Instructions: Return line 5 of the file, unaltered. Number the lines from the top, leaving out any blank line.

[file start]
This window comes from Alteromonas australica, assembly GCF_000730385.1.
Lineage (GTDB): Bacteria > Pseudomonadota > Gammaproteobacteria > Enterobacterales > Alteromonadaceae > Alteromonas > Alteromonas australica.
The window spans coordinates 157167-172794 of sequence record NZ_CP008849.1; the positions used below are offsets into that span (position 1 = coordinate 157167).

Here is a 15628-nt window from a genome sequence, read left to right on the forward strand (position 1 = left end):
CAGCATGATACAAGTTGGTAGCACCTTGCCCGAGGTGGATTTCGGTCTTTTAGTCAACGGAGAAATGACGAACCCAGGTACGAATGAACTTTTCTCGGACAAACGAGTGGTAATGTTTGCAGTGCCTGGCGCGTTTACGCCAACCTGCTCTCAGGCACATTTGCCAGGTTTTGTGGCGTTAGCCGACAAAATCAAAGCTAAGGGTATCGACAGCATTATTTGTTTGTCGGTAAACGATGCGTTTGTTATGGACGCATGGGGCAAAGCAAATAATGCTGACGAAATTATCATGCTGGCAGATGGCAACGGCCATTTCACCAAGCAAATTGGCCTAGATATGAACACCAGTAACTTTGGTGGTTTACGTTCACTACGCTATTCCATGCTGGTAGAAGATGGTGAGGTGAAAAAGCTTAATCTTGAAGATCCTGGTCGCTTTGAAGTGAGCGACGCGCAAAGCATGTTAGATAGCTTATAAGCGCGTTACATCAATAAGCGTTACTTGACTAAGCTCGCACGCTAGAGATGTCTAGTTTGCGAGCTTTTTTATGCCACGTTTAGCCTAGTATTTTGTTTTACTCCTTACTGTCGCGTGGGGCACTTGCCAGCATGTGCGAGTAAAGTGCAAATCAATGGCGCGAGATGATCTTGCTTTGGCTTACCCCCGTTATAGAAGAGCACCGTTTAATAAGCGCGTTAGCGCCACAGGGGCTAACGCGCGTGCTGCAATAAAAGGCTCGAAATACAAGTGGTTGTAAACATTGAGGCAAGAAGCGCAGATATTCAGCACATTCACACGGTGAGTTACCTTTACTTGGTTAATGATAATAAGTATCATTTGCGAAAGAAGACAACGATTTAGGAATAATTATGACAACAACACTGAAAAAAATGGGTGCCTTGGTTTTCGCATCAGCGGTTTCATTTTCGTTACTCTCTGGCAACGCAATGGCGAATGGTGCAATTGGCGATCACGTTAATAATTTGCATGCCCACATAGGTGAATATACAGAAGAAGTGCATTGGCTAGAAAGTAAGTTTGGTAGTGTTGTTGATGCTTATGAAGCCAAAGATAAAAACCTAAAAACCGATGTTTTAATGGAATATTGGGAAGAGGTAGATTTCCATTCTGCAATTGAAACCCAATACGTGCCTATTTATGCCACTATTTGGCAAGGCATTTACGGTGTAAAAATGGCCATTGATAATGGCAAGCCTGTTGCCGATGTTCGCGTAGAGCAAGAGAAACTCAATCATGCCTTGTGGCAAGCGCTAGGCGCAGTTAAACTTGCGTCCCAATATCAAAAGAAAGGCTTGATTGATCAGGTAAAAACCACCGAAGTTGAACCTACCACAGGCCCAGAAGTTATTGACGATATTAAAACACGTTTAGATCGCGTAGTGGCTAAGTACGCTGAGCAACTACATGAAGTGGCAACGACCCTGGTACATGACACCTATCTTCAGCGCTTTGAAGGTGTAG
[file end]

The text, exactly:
CAGCATGATACAAGTTGGTAGCACCTTGCCCGAGGTGGATTTCGGTCTTTTAGTCAACGGAGAAATGACGAACCCAGGTACGAATGAACTTTTCTCGGACAAACGAGTGGTAATGTTTGCAGTGCCTGGCGCGTTTACGCCAACCTGCTCTCAGGCACATTTGCCAGGTTTTGTGGCGTTAGCCGACAAAATCAAAGCTAAGGGTATCGACAGCATTATTTGTTTGTCGGTAAACGATGCGTTTGTTATGGACGCATGGGGCAAAGCAAATAATGCTGACGAAATTATCATGCTGGCAGATGGCAACGGCCATTTCACCAAGCAAATTGGCCTAGATATGAACACCAGTAACTTTGGTGGTTTACGTTCACTACGCTATTCCATGCTGGTAGAAGATGGTGAGGTGAAAAAGCTTAATCTTGAAGATCCTGGTCGCTTTGAAGTGAGCGACGCGCAAAGCATGTTAGATAGCTTATAAGCGCGTTACATCAATAAGCGTTACTTGACTAAGCTCGCACGCTAGAGATGTCTAGTTTGCGAGCTTTTTTATGCCACGTTTAGCCTAGTATTTTGTTTTACTCCTTACTGTCGCGTGGGGCACTTGCCAGCATGTGCGAGTAAAGTGCAAATCAATGGCGCGAGATGATCTTGCTTTGGCTTACCCCCGTTATAGAAGAGCACCGTTTAATAAGCGCGTTAGCGCCACAGGGGCTAACGCGCGTGCTGCAATAAAAGGCTCGAAATACAAGTGGTTGTAAACATTGAGGCAAGAAGCGCAGATATTCAGCACATTCACACGGTGAGTTACCTTTACTTGGTTAATGATAATAAGTATCATTTGCGAAAGAAGACAACGATTTAGGAATAATTATGACAACAACACTGAAAAAAATGGGTGCCTTGGTTTTCGCATCAGCGGTTTCATTTTCGTTACTCTCTGGCAACGCAATGGCGAATGGTGCAATTGGCGATCACGTTAATAATTTGCATGCCCACATAGGTGAATATACAGAAGAAGTGCATTGGCTAGAAAGTAAGTTTGGTAGTGTTGTTGATGCTTATGAAGCCAAAGATAAAAACCTAAAAACCGATGTTTTAATGGAATATTGGGAAGAGGTAGATTTCCATTCTGCAATTGAAACCCAATACGTGCCTATTTATGCCACTATTTGGCAAGGCATTTACGGTGTAAAAATGGCCATTGATAATGGCAAGCCTGTTGCCGATGTTCGCGTAGAGCAAGAGAAACTCAATCATGCCTTGTGGCAAGCGCTAGGCGCAGTTAAACTTGCGTCCCAATATCAAAAGAAAGGCTTGATTGATCAGGTAAAAACCACCGAAGTTGAACCTACCACAGGCCCAGAAGTTATTGACGATATTAAAACACGTTTAGATCGCGTAGTGGCTAAGTACGCTGAGCAACTACATGAAGTGGCAACGACCCTGGTACATGACACCTATCTTCAGCGCTTTGAAGGTGTAG